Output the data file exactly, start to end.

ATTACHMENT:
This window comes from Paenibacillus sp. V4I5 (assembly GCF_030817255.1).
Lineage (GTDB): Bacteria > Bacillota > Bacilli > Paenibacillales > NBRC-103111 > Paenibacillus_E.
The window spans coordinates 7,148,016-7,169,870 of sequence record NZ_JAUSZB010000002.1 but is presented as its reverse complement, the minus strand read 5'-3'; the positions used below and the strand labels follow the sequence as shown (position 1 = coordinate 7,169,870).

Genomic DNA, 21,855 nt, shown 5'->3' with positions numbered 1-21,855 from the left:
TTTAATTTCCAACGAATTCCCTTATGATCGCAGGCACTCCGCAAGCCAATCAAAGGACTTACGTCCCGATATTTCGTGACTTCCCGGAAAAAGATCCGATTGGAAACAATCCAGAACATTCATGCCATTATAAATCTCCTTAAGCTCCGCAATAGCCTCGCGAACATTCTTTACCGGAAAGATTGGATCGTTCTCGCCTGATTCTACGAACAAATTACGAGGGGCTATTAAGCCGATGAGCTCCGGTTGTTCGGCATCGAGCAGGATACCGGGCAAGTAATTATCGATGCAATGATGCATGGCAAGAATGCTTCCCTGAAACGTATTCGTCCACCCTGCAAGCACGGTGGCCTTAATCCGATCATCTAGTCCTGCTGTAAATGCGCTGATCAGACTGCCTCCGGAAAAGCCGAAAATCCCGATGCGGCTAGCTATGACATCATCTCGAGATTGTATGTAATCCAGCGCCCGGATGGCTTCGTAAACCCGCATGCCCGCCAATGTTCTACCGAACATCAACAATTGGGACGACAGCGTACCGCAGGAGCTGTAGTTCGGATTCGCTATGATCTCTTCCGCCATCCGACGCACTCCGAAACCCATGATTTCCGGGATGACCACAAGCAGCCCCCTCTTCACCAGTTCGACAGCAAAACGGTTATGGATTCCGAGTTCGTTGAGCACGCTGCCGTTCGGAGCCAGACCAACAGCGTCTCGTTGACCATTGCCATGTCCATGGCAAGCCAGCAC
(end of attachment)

This window comes from Paenibacillus sp. V4I5 (assembly GCF_030817255.1).
Lineage (GTDB): Bacteria > Bacillota > Bacilli > Paenibacillales > NBRC-103111 > Paenibacillus_E.
The window spans coordinates 7,148,016-7,169,870 of sequence record NZ_JAUSZB010000002.1 but is presented as its reverse complement, the minus strand read 5'-3'; the positions used below and the strand labels follow the sequence as shown (position 1 = coordinate 7,169,870).

Genomic DNA, 21,855 nt, shown 5'->3' with positions numbered 1-21,855 from the left:
TTTAATTTCCAACGAATTCCCTTATGATCGCAGGCACTCCGCAAGCCAATCAAAGGACTTACGTCCCGATATTTCGTGACTTCCCGGAAAAAGATCCGATTGGAAACAATCCAGAACATTCATGCCATTATAAATCTCCTTAAGCTCCGCAATAGCCTCGCGAACATTCTTTACCGGAAAGATTGGATCGTTCTCGCCTGATTCTACGAACAAATTACGAGGGGCTATTAAGCCGATGAGCTCCGGTTGTTCGGCATCGAGCAGGATACCGGGCAAGTAATTATCGATGCAATGATGCATGGCAAGAATGCTTCCCTGAAACGTATTCGTCCACCCTGCAAGCACGGTGGCCTTAATCCGATCATCTAGTCCTGCTGTAAATGCGCTGATCAGACTGCCTCCGGAAAAGCCGAAAATCCCGATGCGGCTAGCTATGACATCATCTCGAGATTGTATGTAATCCAGCGCCCGGATGGCTTCGTAAACCCGCATGCCCGCCAATGTTCTACCGAACATCAACAATTGGGACGACAGCGTACCGCAGGAGCTGTAGTTCGGATTCGCTATGATCTCTTCCGCCATCCGACGCACTCCGAAACCCATGATTTCCGGGATGACCACAAGCAGCCCCCTCTTCACCAGTTCGACAGCAAAACGGTTATGGATTCCGAGTTCGTTGAGCACGCTGCCGTTCGGAGCCAGACCAACAGCGTCTCGTTGACCATTGCCATGTCCATGGCAAGCCAGCAC